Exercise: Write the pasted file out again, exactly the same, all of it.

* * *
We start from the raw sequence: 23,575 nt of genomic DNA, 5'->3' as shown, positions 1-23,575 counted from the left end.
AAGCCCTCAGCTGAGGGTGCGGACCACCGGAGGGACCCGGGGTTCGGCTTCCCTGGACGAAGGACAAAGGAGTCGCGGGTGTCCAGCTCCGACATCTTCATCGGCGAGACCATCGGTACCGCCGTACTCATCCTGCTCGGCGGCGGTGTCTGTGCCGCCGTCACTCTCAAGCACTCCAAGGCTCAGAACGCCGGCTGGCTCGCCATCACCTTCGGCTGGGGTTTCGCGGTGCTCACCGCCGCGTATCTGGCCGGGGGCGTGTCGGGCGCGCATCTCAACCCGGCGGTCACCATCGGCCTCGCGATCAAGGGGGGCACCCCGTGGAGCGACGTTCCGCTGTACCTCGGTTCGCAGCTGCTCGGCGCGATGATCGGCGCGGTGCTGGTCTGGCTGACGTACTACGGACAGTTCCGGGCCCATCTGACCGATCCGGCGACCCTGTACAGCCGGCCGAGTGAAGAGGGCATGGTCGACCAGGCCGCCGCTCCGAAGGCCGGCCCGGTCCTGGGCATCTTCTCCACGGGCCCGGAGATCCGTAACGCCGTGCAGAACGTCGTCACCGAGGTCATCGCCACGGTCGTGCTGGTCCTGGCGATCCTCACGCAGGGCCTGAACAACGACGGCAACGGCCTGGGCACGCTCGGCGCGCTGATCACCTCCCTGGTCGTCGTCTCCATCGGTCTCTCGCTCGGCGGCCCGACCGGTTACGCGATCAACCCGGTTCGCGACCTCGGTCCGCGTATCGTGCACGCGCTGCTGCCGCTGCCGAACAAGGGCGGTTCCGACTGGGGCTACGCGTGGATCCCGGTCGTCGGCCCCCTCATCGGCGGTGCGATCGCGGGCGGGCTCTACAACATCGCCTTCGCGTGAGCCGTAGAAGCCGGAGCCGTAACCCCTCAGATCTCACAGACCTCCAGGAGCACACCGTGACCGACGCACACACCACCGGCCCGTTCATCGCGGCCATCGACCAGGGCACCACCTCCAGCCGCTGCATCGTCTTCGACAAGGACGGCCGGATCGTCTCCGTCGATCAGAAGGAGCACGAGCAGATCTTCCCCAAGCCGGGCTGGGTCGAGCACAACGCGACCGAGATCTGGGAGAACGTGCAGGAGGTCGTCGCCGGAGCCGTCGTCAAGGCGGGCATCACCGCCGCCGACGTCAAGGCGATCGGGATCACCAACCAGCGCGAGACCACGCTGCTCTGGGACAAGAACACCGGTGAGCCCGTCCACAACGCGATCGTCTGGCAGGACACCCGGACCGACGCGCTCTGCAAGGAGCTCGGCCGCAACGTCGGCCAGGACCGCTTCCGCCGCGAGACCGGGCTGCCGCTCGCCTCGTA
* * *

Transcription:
We start from the raw sequence: 23,575 nt of genomic DNA, 5'->3' as shown, positions 1-23,575 counted from the left end.
AAGCCCTCAGCTGAGGGTGCGGACCACCGGAGGGACCCGGGGTTCGGCTTCCCTGGACGAAGGACAAAGGAGTCGCGGGTGTCCAGCTCCGACATCTTCATCGGCGAGACCATCGGTACCGCCGTACTCATCCTGCTCGGCGGCGGTGTCTGTGCCGCCGTCACTCTCAAGCACTCCAAGGCTCAGAACGCCGGCTGGCTCGCCATCACCTTCGGCTGGGGTTTCGCGGTGCTCACCGCCGCGTATCTGGCCGGGGGCGTGTCGGGCGCGCATCTCAACCCGGCGGTCACCATCGGCCTCGCGATCAAGGGGGGCACCCCGTGGAGCGACGTTCCGCTGTACCTCGGTTCGCAGCTGCTCGGCGCGATGATCGGCGCGGTGCTGGTCTGGCTGACGTACTACGGACAGTTCCGGGCCCATCTGACCGATCCGGCGACCCTGTACAGCCGGCCGAGTGAAGAGGGCATGGTCGACCAGGCCGCCGCTCCGAAGGCCGGCCCGGTCCTGGGCATCTTCTCCACGGGCCCGGAGATCCGTAACGCCGTGCAGAACGTCGTCACCGAGGTCATCGCCACGGTCGTGCTGGTCCTGGCGATCCTCACGCAGGGCCTGAACAACGACGGCAACGGCCTGGGCACGCTCGGCGCGCTGATCACCTCCCTGGTCGTCGTCTCCATCGGTCTCTCGCTCGGCGGCCCGACCGGTTACGCGATCAACCCGGTTCGCGACCTCGGTCCGCGTATCGTGCACGCGCTGCTGCCGCTGCCGAACAAGGGCGGTTCCGACTGGGGCTACGCGTGGATCCCGGTCGTCGGCCCCCTCATCGGCGGTGCGATCGCGGGCGGGCTCTACAACATCGCCTTCGCGTGAGCCGTAGAAGCCGGAGCCGTAACCCCTCAGATCTCACAGACCTCCAGGAGCACACCGTGACCGACGCACACACCACCGGCCCGTTCATCGCGGCCATCGACCAGGGCACCACCTCCAGCCGCTGCATCGTCTTCGACAAGGACGGCCGGATCGTCTCCGTCGATCAGAAGGAGCACGAGCAGATCTTCCCCAAGCCGGGCTGGGTCGAGCACAACGCGACCGAGATCTGGGAGAACGTGCAGGAGGTCGTCGCCGGAGCCGTCGTCAAGGCGGGCATCACCGCCGCCGACGTCAAGGCGATCGGGATCACCAACCAGCGCGAGACCACGCTGCTCTGGGACAAGAACACCGGTGAGCCCGTCCACAACGCGATCGTCTGGCAGGACACCCGGACCGACGCGCTCTGCAAGGAGCTCGGCCGCAACGTCGGCCAGGACCGCTTCCGCCGCGAGACCGGGCTGCCGCTCGCCTCGTA